Amber Witcomb in ‘This One Blink’ by Nagi Sakai for Zoo Magazine No. 64

Amber Witcomb reminds us the world can change in ‘This One Blink’ by Nagi Sakai for Zoo Magazine No. 64. The third eye chakra, known to be in the center of the forehead, is artfully placed on the upper-cheek aside her right eye. This is a symbolic sign of how we see things not positioned in a straight line but portrayed in a curved view. Here we celebrate the excess of the abstract. Beauty’s truth is found in broken places filled with shattered spaces. Millions of shards crack to form as many paths. Connecting the unconnected we build a bridge that beckons. Pieces are held together by one line that breaks from tradition forming a fusion of ideas. This is a place where dreams are built and purpose is borne. Here the years past like shattered dreams turned to broken glass. Amber looks through a window as pieces hold precariously in place. A solid rock carved by the sea set a torrent of wonder for all to see. These Rocks Sit in Exquisite Formation as the Hands of Humanity Reach Toward the Sky. The symbolism is spectacular. This asks that we give ourselves over to the freedom to forego. That we forgive before it ends, the misanthropic malfeasance foisted upon us.

Displayed on a mirrored column sits is a patent leather shoe in the tone of teal teetering atop a shiny, metal heel. A plastic glove… full… as if a hand was inside taking up the space of flesh/bone, reaches up from inside the shoe. Emblazoned across the front of the reflective surface is the image of a lower leg wearing the same shoe. A portrayal of Post Art dives into the depths of perception. Reminding us, there are no barriers to artful examination, there is only the expansive nature of the mind. Backwards looks beckon us to see beyond our limited view. Pictures project everything from selfies to sunglasses made of seashells. Asking that we move outside the lines of expected and travel down the road of the unknown. I squandered years that past as shattered dreams turn to broken glass. Glass shatters with a million pieces all clinging precariously together. This is a statement on society today.

Chiao Li Hsu doesn’t use shades to dress-up the cheeks, she instead lets the colors rise and then cry from the eyes. Misshapen and malformed, they simply then sink into the skin. Shadowy pigments play against the transparent powder, giving a backdrop that beckons a second look. The presence of face paint elevates the application process to that of theatrical cosmetics. Features erupt from naked faced to fully covered in what could be called a makeup masque. Her pallid skin-tone invites the magenta to mix with a base. This combination radiates making her appear stage-ready. Chiao uses the structure of Amber’s skin to dictate the shape of the creative display. In another shot the face takes the place of an artists palate, with a drawing done over the skin. A thick, black line starts under the neck following a path around the left cheek. A crazy collection meets over the right cheek, with two cascading up/over the nose, finally ending with one on opposite side. There an eyeball is drawn directly under the right eye. The look is dramatic, symbolizing the Third Eye. A calmness takes place as blankness emanates out of Amber’s eyes. One might mistake this to indicate her indifference. Instead I read this as a signal of change. SHE IS THE… THE IS SHE… The Indicator of None the Captivator Some. She walks the line of artistic integrity with a strength we can’t ignore. It is here that only truth can be told… for as we stare deeper into the fold we are met with the baroness of bold.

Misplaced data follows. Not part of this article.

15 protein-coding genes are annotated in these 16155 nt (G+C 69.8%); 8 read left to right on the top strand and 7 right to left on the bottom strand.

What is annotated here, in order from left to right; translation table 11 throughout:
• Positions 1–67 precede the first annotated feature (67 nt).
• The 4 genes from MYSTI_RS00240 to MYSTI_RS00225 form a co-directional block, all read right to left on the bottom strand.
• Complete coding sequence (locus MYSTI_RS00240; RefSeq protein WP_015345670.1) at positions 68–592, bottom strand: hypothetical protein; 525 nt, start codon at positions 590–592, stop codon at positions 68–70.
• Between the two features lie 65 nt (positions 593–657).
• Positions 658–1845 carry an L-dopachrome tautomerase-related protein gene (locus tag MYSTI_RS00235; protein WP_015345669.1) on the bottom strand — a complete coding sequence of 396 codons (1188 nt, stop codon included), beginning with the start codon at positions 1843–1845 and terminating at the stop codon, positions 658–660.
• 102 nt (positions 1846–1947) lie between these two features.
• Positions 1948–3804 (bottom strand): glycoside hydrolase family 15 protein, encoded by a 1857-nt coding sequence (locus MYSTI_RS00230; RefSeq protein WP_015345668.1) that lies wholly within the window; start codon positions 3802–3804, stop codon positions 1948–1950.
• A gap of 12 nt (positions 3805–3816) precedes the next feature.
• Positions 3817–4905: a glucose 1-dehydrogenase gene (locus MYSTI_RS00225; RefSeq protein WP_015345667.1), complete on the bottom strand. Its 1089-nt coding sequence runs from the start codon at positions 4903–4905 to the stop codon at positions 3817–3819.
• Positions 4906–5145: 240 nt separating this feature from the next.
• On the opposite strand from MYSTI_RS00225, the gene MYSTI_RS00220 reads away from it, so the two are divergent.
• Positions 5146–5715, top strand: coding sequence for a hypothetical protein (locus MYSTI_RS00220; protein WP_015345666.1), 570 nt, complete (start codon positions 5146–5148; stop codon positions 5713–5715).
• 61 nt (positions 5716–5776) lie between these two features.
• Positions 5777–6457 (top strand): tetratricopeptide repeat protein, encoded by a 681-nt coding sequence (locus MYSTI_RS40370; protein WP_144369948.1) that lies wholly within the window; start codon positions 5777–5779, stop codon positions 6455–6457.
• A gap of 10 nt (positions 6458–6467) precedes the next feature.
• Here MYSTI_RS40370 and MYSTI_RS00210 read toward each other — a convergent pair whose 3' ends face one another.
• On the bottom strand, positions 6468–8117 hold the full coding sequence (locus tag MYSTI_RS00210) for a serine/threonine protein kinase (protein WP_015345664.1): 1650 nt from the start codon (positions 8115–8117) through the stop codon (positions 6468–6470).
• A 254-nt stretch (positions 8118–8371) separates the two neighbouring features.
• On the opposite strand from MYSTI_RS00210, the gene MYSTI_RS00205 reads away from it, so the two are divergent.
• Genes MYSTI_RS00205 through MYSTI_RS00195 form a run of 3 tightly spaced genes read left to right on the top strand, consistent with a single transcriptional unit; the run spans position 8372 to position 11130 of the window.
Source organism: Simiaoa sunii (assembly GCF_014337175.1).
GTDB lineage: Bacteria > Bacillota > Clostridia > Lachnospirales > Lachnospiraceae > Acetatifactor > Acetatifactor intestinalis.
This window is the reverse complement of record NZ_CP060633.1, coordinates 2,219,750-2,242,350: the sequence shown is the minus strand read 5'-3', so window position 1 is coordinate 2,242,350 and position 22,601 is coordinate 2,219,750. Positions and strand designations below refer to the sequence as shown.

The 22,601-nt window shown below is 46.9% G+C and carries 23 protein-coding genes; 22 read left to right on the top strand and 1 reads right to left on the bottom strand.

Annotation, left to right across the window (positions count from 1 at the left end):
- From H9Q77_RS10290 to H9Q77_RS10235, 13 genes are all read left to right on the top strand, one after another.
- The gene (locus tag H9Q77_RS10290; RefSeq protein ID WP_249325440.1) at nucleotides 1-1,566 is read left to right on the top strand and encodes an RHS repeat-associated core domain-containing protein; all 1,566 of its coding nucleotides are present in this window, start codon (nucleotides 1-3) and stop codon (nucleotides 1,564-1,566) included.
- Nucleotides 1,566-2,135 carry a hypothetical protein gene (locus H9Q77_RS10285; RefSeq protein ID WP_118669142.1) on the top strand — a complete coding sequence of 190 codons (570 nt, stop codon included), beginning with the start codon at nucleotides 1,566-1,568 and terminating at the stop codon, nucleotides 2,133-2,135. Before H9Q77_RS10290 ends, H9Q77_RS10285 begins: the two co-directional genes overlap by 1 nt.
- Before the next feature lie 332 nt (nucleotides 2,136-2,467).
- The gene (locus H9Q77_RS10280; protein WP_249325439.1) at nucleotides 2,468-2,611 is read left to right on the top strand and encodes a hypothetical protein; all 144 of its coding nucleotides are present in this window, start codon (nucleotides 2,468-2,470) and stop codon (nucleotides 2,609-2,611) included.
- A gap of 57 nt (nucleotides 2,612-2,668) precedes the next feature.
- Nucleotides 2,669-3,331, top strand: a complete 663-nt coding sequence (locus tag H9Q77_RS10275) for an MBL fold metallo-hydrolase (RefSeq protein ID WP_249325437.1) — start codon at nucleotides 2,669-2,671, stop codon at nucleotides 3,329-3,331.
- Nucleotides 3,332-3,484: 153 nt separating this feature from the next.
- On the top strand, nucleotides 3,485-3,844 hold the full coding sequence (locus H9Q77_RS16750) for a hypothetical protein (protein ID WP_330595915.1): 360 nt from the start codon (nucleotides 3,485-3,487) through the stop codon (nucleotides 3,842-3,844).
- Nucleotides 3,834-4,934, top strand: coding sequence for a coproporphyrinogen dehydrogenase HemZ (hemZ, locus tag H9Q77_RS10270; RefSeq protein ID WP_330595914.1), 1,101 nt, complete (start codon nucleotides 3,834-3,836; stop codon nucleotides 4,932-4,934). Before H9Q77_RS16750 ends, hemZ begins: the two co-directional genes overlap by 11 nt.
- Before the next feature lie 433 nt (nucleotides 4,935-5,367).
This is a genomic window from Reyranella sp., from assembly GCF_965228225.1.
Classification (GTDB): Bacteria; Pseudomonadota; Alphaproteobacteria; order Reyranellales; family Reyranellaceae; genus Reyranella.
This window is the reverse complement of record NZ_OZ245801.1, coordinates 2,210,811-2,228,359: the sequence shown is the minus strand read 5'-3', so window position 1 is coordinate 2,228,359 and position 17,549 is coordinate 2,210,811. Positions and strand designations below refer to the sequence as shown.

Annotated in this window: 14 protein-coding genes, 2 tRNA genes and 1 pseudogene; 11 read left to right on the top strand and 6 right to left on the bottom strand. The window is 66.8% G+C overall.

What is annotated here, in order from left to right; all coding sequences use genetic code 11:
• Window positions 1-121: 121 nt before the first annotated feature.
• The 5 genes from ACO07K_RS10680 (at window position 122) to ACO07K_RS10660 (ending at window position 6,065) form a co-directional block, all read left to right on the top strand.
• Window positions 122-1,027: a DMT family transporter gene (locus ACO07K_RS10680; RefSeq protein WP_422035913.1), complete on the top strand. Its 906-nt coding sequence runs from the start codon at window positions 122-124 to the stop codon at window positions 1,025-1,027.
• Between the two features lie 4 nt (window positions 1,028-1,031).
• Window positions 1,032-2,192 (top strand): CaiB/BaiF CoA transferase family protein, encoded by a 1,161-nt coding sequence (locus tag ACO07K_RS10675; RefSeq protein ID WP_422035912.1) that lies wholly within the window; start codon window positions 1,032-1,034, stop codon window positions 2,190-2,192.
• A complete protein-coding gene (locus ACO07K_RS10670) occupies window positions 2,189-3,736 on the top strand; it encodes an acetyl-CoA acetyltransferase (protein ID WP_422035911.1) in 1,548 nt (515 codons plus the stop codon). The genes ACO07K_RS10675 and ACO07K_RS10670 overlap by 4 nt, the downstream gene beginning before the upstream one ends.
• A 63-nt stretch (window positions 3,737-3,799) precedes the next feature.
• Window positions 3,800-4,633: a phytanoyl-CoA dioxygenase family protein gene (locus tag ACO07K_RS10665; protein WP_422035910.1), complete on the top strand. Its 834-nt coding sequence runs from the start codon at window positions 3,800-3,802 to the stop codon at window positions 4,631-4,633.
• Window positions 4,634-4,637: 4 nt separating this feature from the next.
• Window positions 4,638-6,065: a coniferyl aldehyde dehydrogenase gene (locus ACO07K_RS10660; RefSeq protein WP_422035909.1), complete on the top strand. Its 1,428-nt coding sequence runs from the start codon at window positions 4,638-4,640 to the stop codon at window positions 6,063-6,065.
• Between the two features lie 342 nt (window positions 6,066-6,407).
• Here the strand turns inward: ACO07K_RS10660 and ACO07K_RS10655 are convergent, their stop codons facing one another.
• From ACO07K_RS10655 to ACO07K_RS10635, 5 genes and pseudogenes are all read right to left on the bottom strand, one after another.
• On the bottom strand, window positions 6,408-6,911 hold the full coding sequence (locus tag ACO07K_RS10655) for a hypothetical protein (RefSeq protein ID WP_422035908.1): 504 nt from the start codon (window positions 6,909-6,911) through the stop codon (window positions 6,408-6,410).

Desi Santiago & Ye Young Kim form a fusion of fashion shots that function like a live art installation. This style of editorial expression is thrilling. It takes us beyond the typical fashion fare and enters us into the new frontier. Decorative drama adds an element of mystery, as each design is allowed to fulfill it’s destiny. Artisans create dynamic pieces that aren’t about mass market appeal, they are intellectual instruments. I know… I know… it sounds a little heady for an average layout. But, who said anything about average. Clothes cling to the body as easy as they expand. Photographing images backwards beckons us to see beyond our limited view. Inventive blends build cascading fabrics with sudden cuts that invite us to move beyond the norm. Asking that we move outside the lines of expected and travel further down the road of the unknown. Here, Amber’s head is completely covered, but we can see her eyes staring through the holes of humanity. I find it interesting that the head-wrap presented in pink changes our perception of this picture. The presumption of darkness transitions to one of openness, transforming the way we see the imagery. How we exchange ideas. How we present & how we view. These are fundamental in how we process. This is a REVOLUTIONARY Undertaking. Her Transition is A METAMORPHOSIS in Progress.

Roberto Di Cuia keeps Witcomb’s hair pretty natural. Until it’s not. This is a tale that largely takes us through the catacombs of couture and cosmetics. However, at one point the story shifts. We see who we presume is Amber, standing with her arm covering her face, with an absurdly long, blonde wig that falls down her leg. The next shot shows the same wig on floor propping up the crown, as if something was under it. The long strands then expand behind themselves on the floor like a body-less head. The final wigged-out image has Witcomb kneeling on a couch with her back facing us doing a butt-bump. Each shot seems more absurd than the one before, yet, poetically profound. This story symbolizing the many places of which we find ourselves currently captured. Open Scissors threaten to cut off the tongue of the speaker. A virulent demonstration or a brilliant observation. ART OVERFLOWS WITH ABUNDANCE AS ABSTRACT EXPRESSIVENESS INFILTRATES OUR ATMOSPHERE.